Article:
Hodge lab discovers novel protein networks that drive alcohol drinking

Hodge lab discovers novel protein networks that drive alcohol drinking

Human beings have consumed alcohol for thousands of years; its use is deeply rooted in culture and religion. In developed countries, more than 50% of the adult population consumes alcohol on a regular basis with only 9% developing dependence. Thus, the study of moderate drinking may inform the general population on neural effects of non-dependent drinking, and increase understanding of initial neural changes that underlie the development of addiction.

In a study published in Biological Psychiatry, Salling et al. investigated the neurobiological changes that occur during the initial stages of alcohol addiction. A proteomic screen of mouse amygdala showed that voluntary alcohol drinking altered expression and function of critical glutamate-mediated plasticity-linked protein networks. Mechanistic follow-up studies showed that alcohol-sensitive network nodes (CaMKII and AMPA glutamate receptors) regulate the positive reinforcing properties of alcohol. Electrophysiological studies conducted in collaboration with the Kash lab also showed that moderate drinking produced changes in glutamate-mediated synaptic function.  These data suggest that alcohol-induced adaptations in amygdala CaMKIIα and AMPA receptor signaling may serve as a molecular gateway from use to abuse.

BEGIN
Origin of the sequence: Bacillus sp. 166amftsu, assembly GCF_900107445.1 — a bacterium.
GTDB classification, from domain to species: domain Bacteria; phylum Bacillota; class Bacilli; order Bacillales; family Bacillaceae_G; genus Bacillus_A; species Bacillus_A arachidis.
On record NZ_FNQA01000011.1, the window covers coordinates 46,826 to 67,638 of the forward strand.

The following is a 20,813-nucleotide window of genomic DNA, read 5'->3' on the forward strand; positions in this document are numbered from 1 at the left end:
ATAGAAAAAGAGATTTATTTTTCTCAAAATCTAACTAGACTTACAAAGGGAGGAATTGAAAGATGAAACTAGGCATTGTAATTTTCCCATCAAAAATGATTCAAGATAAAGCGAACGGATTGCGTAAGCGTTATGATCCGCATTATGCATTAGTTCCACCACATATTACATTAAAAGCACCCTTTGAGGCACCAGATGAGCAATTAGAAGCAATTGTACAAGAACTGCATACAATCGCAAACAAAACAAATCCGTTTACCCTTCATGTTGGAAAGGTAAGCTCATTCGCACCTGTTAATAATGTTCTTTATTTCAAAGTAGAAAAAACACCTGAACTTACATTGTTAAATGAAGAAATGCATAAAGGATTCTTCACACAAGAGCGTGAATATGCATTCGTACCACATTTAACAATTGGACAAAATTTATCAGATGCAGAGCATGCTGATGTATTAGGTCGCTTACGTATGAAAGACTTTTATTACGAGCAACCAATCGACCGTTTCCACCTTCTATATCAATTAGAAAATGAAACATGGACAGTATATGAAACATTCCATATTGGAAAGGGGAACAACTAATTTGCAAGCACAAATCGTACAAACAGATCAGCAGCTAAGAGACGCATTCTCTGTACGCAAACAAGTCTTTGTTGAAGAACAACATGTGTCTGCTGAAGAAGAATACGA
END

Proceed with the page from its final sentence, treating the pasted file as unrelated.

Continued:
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Salling MC, Faccidomo SP, Li C, Psilos K, Galunas C, Spanos M, Agoglia AE, Kash TL, Hodge CW. Moderate alcohol drinking and the amygdala proteome: Identification and validation of CaMKII as a novel molecular mechanism of the positive reinforcing effects of alcohol. Biological Psychiatry 15;79(6):430-42; 2016.